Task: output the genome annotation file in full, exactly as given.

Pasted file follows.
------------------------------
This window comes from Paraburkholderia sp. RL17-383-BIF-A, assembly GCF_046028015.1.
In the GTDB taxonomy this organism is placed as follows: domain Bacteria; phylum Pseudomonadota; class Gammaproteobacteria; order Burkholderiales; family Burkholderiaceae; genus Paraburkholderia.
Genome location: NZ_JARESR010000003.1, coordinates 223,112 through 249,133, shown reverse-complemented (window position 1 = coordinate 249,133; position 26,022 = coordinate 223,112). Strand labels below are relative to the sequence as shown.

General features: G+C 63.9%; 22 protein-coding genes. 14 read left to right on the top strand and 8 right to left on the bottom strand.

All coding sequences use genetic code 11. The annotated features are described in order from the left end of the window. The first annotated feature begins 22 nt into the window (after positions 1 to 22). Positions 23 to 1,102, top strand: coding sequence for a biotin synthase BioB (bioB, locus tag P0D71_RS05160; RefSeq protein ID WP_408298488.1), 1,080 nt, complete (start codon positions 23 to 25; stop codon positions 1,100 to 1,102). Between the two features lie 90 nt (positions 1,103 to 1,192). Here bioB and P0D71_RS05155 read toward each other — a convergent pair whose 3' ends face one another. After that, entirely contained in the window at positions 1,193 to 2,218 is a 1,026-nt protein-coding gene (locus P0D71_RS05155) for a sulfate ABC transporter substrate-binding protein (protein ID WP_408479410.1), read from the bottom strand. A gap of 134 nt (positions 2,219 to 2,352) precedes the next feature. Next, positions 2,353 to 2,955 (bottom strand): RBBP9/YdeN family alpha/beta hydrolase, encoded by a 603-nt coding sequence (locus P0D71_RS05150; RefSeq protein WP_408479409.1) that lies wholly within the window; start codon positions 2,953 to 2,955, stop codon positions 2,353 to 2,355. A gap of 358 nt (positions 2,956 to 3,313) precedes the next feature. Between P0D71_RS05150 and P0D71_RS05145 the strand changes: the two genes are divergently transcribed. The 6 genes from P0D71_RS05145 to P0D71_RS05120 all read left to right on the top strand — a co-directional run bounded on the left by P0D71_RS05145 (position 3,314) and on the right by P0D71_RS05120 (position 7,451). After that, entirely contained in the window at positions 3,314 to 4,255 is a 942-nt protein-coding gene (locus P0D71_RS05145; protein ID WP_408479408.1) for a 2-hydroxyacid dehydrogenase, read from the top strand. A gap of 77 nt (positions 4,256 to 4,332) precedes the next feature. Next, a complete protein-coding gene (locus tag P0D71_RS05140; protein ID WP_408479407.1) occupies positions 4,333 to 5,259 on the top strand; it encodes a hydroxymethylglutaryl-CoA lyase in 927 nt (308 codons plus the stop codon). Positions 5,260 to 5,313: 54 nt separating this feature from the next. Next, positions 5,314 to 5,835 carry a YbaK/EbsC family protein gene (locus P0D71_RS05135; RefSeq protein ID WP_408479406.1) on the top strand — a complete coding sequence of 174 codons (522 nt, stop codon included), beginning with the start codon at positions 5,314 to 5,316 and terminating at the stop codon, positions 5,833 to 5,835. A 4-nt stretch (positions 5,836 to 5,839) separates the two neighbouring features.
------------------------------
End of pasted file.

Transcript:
This window comes from Paraburkholderia sp. RL17-383-BIF-A, assembly GCF_046028015.1.
In the GTDB taxonomy this organism is placed as follows: domain Bacteria; phylum Pseudomonadota; class Gammaproteobacteria; order Burkholderiales; family Burkholderiaceae; genus Paraburkholderia.
Genome location: NZ_JARESR010000003.1, coordinates 223,112 through 249,133, shown reverse-complemented (window position 1 = coordinate 249,133; position 26,022 = coordinate 223,112). Strand labels below are relative to the sequence as shown.

General features: G+C 63.9%; 22 protein-coding genes. 14 read left to right on the top strand and 8 right to left on the bottom strand.

All coding sequences use genetic code 11. The annotated features are described in order from the left end of the window. The first annotated feature begins 22 nt into the window (after positions 1 to 22). Positions 23 to 1,102, top strand: coding sequence for a biotin synthase BioB (bioB, locus tag P0D71_RS05160; RefSeq protein ID WP_408298488.1), 1,080 nt, complete (start codon positions 23 to 25; stop codon positions 1,100 to 1,102). Between the two features lie 90 nt (positions 1,103 to 1,192). Here bioB and P0D71_RS05155 read toward each other — a convergent pair whose 3' ends face one another. After that, entirely contained in the window at positions 1,193 to 2,218 is a 1,026-nt protein-coding gene (locus P0D71_RS05155) for a sulfate ABC transporter substrate-binding protein (protein ID WP_408479410.1), read from the bottom strand. A gap of 134 nt (positions 2,219 to 2,352) precedes the next feature. Next, positions 2,353 to 2,955 (bottom strand): RBBP9/YdeN family alpha/beta hydrolase, encoded by a 603-nt coding sequence (locus P0D71_RS05150; RefSeq protein WP_408479409.1) that lies wholly within the window; start codon positions 2,953 to 2,955, stop codon positions 2,353 to 2,355. A gap of 358 nt (positions 2,956 to 3,313) precedes the next feature. Between P0D71_RS05150 and P0D71_RS05145 the strand changes: the two genes are divergently transcribed. The 6 genes from P0D71_RS05145 to P0D71_RS05120 all read left to right on the top strand — a co-directional run bounded on the left by P0D71_RS05145 (position 3,314) and on the right by P0D71_RS05120 (position 7,451). After that, entirely contained in the window at positions 3,314 to 4,255 is a 942-nt protein-coding gene (locus P0D71_RS05145; protein ID WP_408479408.1) for a 2-hydroxyacid dehydrogenase, read from the top strand. A gap of 77 nt (positions 4,256 to 4,332) precedes the next feature. Next, a complete protein-coding gene (locus tag P0D71_RS05140; protein ID WP_408479407.1) occupies positions 4,333 to 5,259 on the top strand; it encodes a hydroxymethylglutaryl-CoA lyase in 927 nt (308 codons plus the stop codon). Positions 5,260 to 5,313: 54 nt separating this feature from the next. Next, positions 5,314 to 5,835 carry a YbaK/EbsC family protein gene (locus P0D71_RS05135; RefSeq protein ID WP_408479406.1) on the top strand — a complete coding sequence of 174 codons (522 nt, stop codon included), beginning with the start codon at positions 5,314 to 5,316 and terminating at the stop codon, positions 5,833 to 5,835. A 4-nt stretch (positions 5,836 to 5,839) separates the two neighbouring features.